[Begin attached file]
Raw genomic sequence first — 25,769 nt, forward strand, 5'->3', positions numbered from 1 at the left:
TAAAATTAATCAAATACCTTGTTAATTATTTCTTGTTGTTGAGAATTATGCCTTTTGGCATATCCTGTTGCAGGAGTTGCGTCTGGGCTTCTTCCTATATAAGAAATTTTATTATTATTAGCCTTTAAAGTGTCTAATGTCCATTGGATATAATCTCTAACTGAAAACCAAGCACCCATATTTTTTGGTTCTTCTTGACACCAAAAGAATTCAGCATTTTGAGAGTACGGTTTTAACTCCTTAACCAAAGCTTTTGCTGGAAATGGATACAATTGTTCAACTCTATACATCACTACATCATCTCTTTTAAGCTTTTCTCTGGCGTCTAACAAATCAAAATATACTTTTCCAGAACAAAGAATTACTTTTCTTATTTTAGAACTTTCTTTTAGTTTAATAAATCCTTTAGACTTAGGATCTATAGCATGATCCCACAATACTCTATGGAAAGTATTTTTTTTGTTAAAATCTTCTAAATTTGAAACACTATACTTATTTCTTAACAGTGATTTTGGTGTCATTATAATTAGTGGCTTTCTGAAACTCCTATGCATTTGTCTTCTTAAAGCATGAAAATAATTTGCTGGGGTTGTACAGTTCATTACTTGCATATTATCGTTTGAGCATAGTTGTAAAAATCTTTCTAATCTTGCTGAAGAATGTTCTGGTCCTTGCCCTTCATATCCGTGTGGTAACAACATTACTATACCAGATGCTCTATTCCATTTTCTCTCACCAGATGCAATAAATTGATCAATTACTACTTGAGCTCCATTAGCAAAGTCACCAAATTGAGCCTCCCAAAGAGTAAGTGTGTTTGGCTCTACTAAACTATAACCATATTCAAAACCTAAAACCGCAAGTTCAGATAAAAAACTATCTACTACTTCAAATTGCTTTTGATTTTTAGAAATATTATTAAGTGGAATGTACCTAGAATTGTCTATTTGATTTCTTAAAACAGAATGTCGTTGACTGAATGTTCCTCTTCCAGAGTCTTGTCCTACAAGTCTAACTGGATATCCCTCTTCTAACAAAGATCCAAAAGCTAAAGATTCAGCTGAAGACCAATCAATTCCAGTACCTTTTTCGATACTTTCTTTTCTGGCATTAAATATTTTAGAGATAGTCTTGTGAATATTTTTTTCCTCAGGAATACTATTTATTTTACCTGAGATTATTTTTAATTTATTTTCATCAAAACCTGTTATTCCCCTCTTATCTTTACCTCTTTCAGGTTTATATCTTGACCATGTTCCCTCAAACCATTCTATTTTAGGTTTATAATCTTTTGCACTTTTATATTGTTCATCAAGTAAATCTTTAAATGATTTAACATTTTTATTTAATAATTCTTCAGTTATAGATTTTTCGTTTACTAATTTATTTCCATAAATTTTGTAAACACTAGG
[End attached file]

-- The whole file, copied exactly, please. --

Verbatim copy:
Raw genomic sequence first — 25,769 nt, forward strand, 5'->3', positions numbered from 1 at the left:
TAAAATTAATCAAATACCTTGTTAATTATTTCTTGTTGTTGAGAATTATGCCTTTTGGCATATCCTGTTGCAGGAGTTGCGTCTGGGCTTCTTCCTATATAAGAAATTTTATTATTATTAGCCTTTAAAGTGTCTAATGTCCATTGGATATAATCTCTAACTGAAAACCAAGCACCCATATTTTTTGGTTCTTCTTGACACCAAAAGAATTCAGCATTTTGAGAGTACGGTTTTAACTCCTTAACCAAAGCTTTTGCTGGAAATGGATACAATTGTTCAACTCTATACATCACTACATCATCTCTTTTAAGCTTTTCTCTGGCGTCTAACAAATCAAAATATACTTTTCCAGAACAAAGAATTACTTTTCTTATTTTAGAACTTTCTTTTAGTTTAATAAATCCTTTAGACTTAGGATCTATAGCATGATCCCACAATACTCTATGGAAAGTATTTTTTTTGTTAAAATCTTCTAAATTTGAAACACTATACTTATTTCTTAACAGTGATTTTGGTGTCATTATAATTAGTGGCTTTCTGAAACTCCTATGCATTTGTCTTCTTAAAGCATGAAAATAATTTGCTGGGGTTGTACAGTTCATTACTTGCATATTATCGTTTGAGCATAGTTGTAAAAATCTTTCTAATCTTGCTGAAGAATGTTCTGGTCCTTGCCCTTCATATCCGTGTGGTAACAACATTACTATACCAGATGCTCTATTCCATTTTCTCTCACCAGATGCAATAAATTGATCAATTACTACTTGAGCTCCATTAGCAAAGTCACCAAATTGAGCCTCCCAAAGAGTAAGTGTGTTTGGCTCTACTAAACTATAACCATATTCAAAACCTAAAACCGCAAGTTCAGATAAAAAACTATCTACTACTTCAAATTGCTTTTGATTTTTAGAAATATTATTAAGTGGAATGTACCTAGAATTGTCTATTTGATTTCTTAAAACAGAATGTCGTTGACTGAATGTTCCTCTTCCAGAGTCTTGTCCTACAAGTCTAACTGGATATCCCTCTTCTAACAAAGATCCAAAAGCTAAAGATTCAGCTGAAGACCAATCAATTCCAGTACCTTTTTCGATACTTTCTTTTCTGGCATTAAATATTTTAGAGATAGTCTTGTGAATATTTTTTTCCTCAGGAATACTATTTATTTTACCTGAGATTATTTTTAATTTATTTTCATCAAAACCTGTTATTCCCCTCTTATCTTTACCTCTTTCAGGTTTATATCTTGACCATGTTCCCTCAAACCATTCTATTTTAGGTTTATAATCTTTTGCACTTTTATATTGTTCATCAAGTAAATCTTTAAATGATTTAACATTTTTATTTAATAATTCTTCAGTTATAGATTTTTCGTTTACTAATTTATTTCCATAAATTTTGTAAACACTAGG